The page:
myMatrixx’ Drug Trends Report is out – here are my key takeaways.
Kudos to the authors for the comprehensively addressing behavioral health (BH) issues. Among the takeaways are:
- Not addressing the mental health of injured workers can delay return-to-work, increase the risk of opioid addiction or both.
- Although mental health conditions rarely can be proven as work-related on their own, they often arise as a result of work-related injuries. (italics added)
- The older the claim, the more likely psychotropic medications were prescribed.
What this means
Claim closure and settlement are driven by the recovery of the patient. You are not going to get those claims closed or settled unless and until BH issues are resolved.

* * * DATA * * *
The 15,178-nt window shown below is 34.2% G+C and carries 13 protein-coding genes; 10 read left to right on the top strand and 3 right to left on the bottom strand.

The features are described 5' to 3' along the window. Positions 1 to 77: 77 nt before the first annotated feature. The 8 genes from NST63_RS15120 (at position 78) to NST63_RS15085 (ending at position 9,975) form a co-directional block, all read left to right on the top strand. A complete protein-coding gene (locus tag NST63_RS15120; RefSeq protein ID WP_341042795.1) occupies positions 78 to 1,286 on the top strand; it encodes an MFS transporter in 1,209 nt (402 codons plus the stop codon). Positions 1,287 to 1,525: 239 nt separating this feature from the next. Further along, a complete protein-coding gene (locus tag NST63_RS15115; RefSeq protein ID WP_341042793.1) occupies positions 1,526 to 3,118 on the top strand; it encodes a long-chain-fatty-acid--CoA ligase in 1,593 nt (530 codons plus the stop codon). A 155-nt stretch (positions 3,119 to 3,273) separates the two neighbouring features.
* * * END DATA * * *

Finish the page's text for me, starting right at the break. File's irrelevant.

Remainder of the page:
Opioids and benzos drive claim outcomes
The Report referenced a 2014 JOEM study noting the more dangerous drugs a patient is prescribed, the higher the claim cost – and the longer the claim is open.
While there’s certainly a severity issue at play here, the central takeaway is minimizing the inappropriate use of short- and long-acting opioids and benzodiazepines is key to patient recovery.
What this means
If your PBM and clinical staff aren’t on top of opioids and benzos – as in instantly aware of scripts and able to deploy clinical support expertise – those patients are far less likely to recover – and you’re going to pay dearly.
Both of these issues – behavioral health and dangerous drugs – are critically important to patient recovery and claim closure.
As I noted yesterday, far too often WC payers choose vendors/partners based on the wrong criteria.
Nowhere is this more common than for pharmacy management. Price is important, and service is key – but both are secondary to the impact of pharmacy on claim outcomes.
What this means for you.
More than any other service, PBMs drive claim outcomes – for better or worse.
note – myMatrixx is an HSA consulting client. I’m honored to work with them.